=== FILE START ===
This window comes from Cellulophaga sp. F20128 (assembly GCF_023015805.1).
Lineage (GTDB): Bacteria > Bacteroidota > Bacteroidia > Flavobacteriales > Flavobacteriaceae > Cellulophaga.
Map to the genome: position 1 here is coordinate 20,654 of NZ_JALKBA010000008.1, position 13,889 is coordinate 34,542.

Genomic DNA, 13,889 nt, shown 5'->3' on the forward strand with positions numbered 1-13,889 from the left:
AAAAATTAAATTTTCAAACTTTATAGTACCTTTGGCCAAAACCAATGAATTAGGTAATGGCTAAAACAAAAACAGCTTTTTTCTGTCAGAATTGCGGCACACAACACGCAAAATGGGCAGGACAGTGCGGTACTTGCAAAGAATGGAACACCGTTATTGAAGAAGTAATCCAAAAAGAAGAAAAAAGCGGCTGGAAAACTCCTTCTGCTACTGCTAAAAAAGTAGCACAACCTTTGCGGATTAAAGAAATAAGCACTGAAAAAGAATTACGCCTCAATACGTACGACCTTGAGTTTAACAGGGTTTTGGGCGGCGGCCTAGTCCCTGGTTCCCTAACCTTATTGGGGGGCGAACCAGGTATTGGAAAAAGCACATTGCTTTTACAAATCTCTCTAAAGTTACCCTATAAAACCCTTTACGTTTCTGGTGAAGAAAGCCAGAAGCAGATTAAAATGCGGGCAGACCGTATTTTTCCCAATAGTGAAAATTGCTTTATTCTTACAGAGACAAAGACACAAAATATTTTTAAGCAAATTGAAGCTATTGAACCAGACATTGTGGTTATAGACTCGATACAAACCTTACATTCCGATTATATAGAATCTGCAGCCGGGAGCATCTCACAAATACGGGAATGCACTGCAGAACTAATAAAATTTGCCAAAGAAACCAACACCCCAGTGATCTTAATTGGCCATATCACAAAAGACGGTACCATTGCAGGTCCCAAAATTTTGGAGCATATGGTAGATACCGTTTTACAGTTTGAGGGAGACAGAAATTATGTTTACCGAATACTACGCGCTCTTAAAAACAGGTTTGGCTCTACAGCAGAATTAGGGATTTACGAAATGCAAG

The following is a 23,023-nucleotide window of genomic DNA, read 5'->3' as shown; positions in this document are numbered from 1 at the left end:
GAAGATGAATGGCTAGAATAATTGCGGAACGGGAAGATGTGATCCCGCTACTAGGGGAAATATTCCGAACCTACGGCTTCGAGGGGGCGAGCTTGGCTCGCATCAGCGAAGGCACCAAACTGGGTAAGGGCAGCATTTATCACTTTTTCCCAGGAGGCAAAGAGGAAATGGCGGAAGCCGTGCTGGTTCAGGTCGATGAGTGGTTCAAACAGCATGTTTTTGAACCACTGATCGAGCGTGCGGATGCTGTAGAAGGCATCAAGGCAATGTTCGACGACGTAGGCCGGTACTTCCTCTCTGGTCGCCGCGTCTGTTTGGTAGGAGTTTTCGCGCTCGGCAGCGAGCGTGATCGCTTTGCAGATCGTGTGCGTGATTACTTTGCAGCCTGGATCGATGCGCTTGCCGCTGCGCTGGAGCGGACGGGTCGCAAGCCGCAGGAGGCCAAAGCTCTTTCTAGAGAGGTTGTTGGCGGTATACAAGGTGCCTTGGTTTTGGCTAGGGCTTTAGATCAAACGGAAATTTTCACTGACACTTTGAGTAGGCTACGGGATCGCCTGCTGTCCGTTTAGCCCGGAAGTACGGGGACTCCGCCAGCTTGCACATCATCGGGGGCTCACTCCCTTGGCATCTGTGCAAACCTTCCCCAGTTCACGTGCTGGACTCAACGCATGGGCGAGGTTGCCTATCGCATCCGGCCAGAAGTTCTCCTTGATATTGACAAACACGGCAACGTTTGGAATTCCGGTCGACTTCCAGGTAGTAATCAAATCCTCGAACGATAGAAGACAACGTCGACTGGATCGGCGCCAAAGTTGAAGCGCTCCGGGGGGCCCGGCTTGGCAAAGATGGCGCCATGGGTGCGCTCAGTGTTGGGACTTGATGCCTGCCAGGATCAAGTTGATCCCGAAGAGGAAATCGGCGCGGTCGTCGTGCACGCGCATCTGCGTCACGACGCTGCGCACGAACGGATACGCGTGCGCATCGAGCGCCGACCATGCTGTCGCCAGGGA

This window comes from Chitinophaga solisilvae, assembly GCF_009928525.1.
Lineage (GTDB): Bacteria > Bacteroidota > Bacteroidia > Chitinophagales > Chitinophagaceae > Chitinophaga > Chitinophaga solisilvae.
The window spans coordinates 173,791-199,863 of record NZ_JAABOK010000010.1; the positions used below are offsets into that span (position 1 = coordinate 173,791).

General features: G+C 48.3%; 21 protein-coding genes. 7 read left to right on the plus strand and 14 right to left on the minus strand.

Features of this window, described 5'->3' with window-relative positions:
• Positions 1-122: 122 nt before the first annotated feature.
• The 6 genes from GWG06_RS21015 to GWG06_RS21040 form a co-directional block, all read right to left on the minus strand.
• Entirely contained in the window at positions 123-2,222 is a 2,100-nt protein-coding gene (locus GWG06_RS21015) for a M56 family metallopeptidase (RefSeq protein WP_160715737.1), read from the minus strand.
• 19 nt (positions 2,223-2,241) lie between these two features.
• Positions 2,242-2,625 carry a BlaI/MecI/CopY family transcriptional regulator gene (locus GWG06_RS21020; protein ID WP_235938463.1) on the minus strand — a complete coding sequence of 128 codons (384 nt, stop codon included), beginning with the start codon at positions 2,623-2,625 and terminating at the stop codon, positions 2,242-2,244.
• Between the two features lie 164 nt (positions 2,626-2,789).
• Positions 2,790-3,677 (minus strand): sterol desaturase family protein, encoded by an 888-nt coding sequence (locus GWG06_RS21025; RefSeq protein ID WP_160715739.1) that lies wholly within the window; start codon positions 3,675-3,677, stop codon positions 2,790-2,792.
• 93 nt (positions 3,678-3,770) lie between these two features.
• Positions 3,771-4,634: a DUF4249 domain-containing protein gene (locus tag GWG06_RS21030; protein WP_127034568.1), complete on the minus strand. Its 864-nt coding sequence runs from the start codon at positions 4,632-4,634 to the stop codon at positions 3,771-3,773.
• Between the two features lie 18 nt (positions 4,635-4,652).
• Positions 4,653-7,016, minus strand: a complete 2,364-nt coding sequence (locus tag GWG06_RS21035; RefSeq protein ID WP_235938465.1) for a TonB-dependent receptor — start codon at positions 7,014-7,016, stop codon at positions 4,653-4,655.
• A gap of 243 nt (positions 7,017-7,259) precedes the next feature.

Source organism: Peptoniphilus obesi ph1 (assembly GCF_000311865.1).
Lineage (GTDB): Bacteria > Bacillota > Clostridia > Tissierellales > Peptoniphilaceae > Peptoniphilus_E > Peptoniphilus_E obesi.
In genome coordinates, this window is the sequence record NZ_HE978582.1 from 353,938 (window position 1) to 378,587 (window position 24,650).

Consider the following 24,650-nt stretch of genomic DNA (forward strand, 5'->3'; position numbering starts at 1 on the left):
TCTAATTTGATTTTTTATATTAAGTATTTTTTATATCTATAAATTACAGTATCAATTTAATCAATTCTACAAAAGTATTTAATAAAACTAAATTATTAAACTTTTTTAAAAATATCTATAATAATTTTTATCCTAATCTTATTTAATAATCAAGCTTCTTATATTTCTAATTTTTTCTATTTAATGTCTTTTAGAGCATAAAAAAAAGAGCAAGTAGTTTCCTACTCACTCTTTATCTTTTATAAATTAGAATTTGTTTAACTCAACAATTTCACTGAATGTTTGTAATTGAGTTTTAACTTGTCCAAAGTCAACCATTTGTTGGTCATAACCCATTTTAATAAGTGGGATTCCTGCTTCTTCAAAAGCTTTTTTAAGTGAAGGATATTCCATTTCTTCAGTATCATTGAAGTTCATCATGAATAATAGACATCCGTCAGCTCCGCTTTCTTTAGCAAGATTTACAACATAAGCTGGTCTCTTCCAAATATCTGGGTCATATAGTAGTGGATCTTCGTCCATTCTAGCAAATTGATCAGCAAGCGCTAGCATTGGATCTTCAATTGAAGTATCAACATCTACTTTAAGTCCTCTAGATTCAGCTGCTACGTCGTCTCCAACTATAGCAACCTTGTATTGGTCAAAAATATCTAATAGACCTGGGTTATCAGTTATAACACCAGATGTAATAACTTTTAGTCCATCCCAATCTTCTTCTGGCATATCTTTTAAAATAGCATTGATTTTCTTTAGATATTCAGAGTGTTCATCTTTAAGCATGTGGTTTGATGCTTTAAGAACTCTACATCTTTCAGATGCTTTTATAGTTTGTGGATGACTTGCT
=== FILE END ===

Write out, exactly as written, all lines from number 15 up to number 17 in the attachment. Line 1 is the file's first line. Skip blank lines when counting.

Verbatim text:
• Entirely contained in the window at positions 123-2,222 is a 2,100-nt protein-coding gene (locus GWG06_RS21015) for a M56 family metallopeptidase (RefSeq protein WP_160715737.1), read from the minus strand.
• 19 nt (positions 2,223-2,241) lie between these two features.
• Positions 2,242-2,625 carry a BlaI/MecI/CopY family transcriptional regulator gene (locus GWG06_RS21020; protein ID WP_235938463.1) on the minus strand — a complete coding sequence of 128 codons (384 nt, stop codon included), beginning with the start codon at positions 2,623-2,625 and terminating at the stop codon, positions 2,242-2,244.